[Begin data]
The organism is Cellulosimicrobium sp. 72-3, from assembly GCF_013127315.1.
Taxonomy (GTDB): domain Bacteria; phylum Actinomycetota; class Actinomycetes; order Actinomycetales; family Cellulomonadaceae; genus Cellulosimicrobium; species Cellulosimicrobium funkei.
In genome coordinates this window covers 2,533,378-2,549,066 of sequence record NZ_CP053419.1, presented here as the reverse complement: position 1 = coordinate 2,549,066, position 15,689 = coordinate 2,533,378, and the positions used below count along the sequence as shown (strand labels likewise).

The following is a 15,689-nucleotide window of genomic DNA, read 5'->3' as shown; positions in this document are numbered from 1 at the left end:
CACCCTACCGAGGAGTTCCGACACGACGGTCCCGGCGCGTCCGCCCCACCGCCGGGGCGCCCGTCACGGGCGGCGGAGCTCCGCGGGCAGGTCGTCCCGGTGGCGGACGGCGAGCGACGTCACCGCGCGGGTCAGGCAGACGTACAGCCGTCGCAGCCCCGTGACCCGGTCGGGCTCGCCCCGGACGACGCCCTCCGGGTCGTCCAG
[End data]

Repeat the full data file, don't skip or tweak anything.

The organism is Cellulosimicrobium sp. 72-3, from assembly GCF_013127315.1.
Taxonomy (GTDB): domain Bacteria; phylum Actinomycetota; class Actinomycetes; order Actinomycetales; family Cellulomonadaceae; genus Cellulosimicrobium; species Cellulosimicrobium funkei.
In genome coordinates this window covers 2,533,378-2,549,066 of sequence record NZ_CP053419.1, presented here as the reverse complement: position 1 = coordinate 2,549,066, position 15,689 = coordinate 2,533,378, and the positions used below count along the sequence as shown (strand labels likewise).

The following is a 15,689-nucleotide window of genomic DNA, read 5'->3' as shown; positions in this document are numbered from 1 at the left end:
CACCCTACCGAGGAGTTCCGACACGACGGTCCCGGCGCGTCCGCCCCACCGCCGGGGCGCCCGTCACGGGCGGCGGAGCTCCGCGGGCAGGTCGTCCCGGTGGCGGACGGCGAGCGACGTCACCGCGCGGGTCAGGCAGACGTACAGCCGTCGCAGCCCCGTGACCCGGTCGGGCTCGCCCCGGACGACGCCCTCCGGGTCGTCCAG